How To Limewash Your Brick Fireplace

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Limewash Your Brick Fireplace In These Easy Steps

Our fireplace is one of the first things you see when you walk in the front door.  We’ve been trying to brighten up the living area and the dark brick fireplace was screaming for a facelift.  We’ll show you how to limewash your brick fireplace.

We were trying to decide between whitewashing and limewashing the brick.  We finally decided on using a limewash.  The thing that sold us on the limewashing technique is that you brush it on then keep removing it until it has reached your desired look.

I felt a lot more comfortable with this technique since supposedly we could still remove all of the limewash from the brick within the first five days before it has truly cured to the brick.

You’ll need a few supplies to get the job done.

Supplies To Limewash Your Brick Fireplace

  • white vinegar, scrub brush or coarse sponge (if you have stains you need to remove before applying the limewash)
  • empty spray bottle (need to keep the brick wet when applying the limewash)
  • bucket to dilute the limewash
  • old measuring cup or something to measure the limewash/water combination
  • paint stick or something to stir the diluted limewash
  • rosin paper or drop cloth to protect the floor around your fireplace
  • painter’s tape
  • limewash
  • masonry brush or large paint brush
  • old rags


We ordered the Romabio Classico Limewash in Blanco White from Home Depot in the 1-quart size. Some stores carry the smaller containers in stock, but our local store did not.

We also purchased a masonry brush to apply the limewash onto the brick.  A thick paintbrush would probably also work.

Prep The Fireplace For The Limewash

Using painter’s tape, tape off along the edges of your fireplace where it meets the floor and the walls. It will help keep the limewash from bleeding through if you’ve watered it down a bunch.

We lined the carpet in front of the fireplace with a drop cloth or rosin paper.  We used the red rosin paper, but we’ve recently found that they carry brown rosin paper as well.

I don’t think the color makes a difference, but we had a lot left over and the craft brown color might be more useful for other craft projects down the road. Ya never know 🙂

Make sure you clean any soot off of the brick before starting. You can dilute white vinegar with equal parts water and scrub the bricks with a coarse sponge or cleaning brush for any stubborn stains.

Dilute The Limewash

The limewash is extremely thick before you dilute it.  You’ll need to scoop it out with a spoon.

We started off with 50% dilution.  We scooped out about 2 cups of limewash into the bucket and mixed it with about 2 cups of water.

If you want a thinner limewash coat on your brick then add more water.  For a thicker, more opaque look add less water.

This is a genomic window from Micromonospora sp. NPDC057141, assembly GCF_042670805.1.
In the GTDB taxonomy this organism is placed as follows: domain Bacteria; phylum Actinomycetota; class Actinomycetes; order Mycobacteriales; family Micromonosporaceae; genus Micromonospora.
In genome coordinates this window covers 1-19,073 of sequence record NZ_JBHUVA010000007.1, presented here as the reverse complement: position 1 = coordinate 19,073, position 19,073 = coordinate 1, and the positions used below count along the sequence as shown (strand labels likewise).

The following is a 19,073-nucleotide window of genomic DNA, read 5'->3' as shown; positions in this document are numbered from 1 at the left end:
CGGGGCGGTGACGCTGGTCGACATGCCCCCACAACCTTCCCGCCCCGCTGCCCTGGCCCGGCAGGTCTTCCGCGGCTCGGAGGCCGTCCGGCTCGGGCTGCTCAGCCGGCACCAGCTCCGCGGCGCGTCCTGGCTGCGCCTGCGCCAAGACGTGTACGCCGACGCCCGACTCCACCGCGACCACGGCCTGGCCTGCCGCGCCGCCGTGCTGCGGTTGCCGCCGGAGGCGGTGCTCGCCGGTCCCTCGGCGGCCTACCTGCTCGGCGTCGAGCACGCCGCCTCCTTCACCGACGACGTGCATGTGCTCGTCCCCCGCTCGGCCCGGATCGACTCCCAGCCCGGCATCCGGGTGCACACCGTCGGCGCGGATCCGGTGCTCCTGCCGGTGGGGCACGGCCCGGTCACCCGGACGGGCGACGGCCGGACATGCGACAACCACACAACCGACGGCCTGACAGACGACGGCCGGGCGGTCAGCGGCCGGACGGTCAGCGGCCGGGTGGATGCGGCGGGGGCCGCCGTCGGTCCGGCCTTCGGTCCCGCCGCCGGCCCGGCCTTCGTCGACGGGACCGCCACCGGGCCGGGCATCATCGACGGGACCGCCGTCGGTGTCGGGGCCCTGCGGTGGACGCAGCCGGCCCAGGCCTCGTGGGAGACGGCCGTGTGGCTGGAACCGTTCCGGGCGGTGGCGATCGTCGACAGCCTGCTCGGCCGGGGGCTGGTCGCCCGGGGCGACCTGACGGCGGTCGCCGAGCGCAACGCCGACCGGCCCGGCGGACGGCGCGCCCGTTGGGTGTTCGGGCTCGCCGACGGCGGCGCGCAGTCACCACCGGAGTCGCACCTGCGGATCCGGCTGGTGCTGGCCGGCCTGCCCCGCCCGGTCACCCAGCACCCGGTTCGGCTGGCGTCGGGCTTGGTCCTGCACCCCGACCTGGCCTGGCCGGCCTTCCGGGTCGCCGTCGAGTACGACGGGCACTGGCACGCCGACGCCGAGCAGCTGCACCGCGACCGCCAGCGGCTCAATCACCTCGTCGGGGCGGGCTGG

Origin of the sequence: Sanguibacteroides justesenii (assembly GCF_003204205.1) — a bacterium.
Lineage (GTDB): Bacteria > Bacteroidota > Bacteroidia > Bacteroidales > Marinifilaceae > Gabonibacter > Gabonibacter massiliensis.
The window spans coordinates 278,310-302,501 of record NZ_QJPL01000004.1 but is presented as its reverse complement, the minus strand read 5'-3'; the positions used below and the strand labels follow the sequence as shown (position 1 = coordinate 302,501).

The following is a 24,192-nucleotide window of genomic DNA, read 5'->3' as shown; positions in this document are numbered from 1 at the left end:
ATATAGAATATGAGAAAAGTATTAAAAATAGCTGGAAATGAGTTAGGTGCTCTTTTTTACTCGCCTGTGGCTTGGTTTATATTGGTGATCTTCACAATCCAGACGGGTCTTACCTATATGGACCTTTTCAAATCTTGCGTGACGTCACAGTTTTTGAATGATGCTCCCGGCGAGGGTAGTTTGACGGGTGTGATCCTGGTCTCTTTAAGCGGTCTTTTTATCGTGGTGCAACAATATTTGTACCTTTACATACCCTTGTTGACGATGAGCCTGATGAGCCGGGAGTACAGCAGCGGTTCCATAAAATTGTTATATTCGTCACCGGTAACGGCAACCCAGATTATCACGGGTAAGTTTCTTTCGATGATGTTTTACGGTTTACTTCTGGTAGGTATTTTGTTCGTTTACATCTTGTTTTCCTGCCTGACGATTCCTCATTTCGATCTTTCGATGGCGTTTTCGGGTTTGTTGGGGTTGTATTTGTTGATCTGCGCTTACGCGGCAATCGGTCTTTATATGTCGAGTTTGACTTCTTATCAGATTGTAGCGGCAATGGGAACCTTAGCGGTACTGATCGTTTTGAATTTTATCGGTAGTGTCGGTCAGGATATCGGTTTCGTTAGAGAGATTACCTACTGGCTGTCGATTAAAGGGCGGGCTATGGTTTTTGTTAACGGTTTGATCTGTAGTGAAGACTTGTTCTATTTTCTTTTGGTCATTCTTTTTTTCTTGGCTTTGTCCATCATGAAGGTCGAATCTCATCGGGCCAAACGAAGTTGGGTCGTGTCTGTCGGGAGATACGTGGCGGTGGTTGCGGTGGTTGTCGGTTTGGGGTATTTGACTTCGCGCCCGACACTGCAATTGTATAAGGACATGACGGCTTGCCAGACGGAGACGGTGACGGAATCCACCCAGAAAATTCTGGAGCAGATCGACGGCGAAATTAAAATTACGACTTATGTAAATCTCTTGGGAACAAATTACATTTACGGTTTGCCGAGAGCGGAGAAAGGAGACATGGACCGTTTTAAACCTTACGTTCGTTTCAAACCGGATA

This is not an exact science, just make sure you remember what ratio you used, so if you need to make more it will match your first batch.  We have a smaller fireplace so this was plenty for us.  If you have a larger fireplace you might want to start off diluting more of the limewash.

So here’s where we went to work and failed in the photos during the process department.  Sorry peeps!

How To Apply The Limewash To Your Brick Fireplace

Using your spray bottle with just water (no vinegar allowed in this step) spray the brick to wet it.

Pick up your masonry brush and start brushing the diluted limewash onto the brick.  Make sure you keep a wet edge while working around the brick.

Once you’ve completely covered the brick with the limewash, you’re ready to start creating your custom look.

Dampen your rags and start patting the brick to remove some of the limewash.  Work brick by brick around your fireplace.  The limewash will appear brighter and slightly more opaque once it’s dried.

We went back several times to different bricks to remove more limewash in different sections.  Keep in mind that the limewash doesn’t completely cure to the brick for about five days so if you’re like us and start your project after putting the kiddos to bed, you can wait until daylight to finish customizing your look.

Here’s the “baby we finished!” shot taken that night around midnight.  Haha. See me in the mirror…. hello Kelly 🙂

And here’s the day shot! I love the way it turned out.  It has a chalky finish and seriously brightens up the entire room.  I love when we can start and finish a project in a day or two.  Ahhhhhmazing 🙂


6 thoughts on “How To Limewash Your Brick Fireplace”

    • Kim – The brand I used, Romabio, suggests that you test out the surface first to see if it will absorb the limewash. If you wet the stone does the water sit on top or does the stone absorb some of the water. If it does absorb some of the water then it will work and you apply it the same as you would on the brick. If the water just sits on the rock, then it won’t work unfortunately.

  1. Maureen that’s a very good question! We have a gas fireplace so we haven’t had to worry about that. I glanced through the FAQs on the website for the brand of limewash we used but couldn’t find anything. I would suggest contacting the company and running it by them. We used this brand I did see on there that you can touch up but if you’re doing a lighter coat then the areas where you touch up might end up looking more opaque.

    • you need to use a spray bottle with just water to get the brick wet before you apply the limewash. So I would get expanding on the area you’re working on rather than letting a section dry completely then come back to it. Does that make sense?


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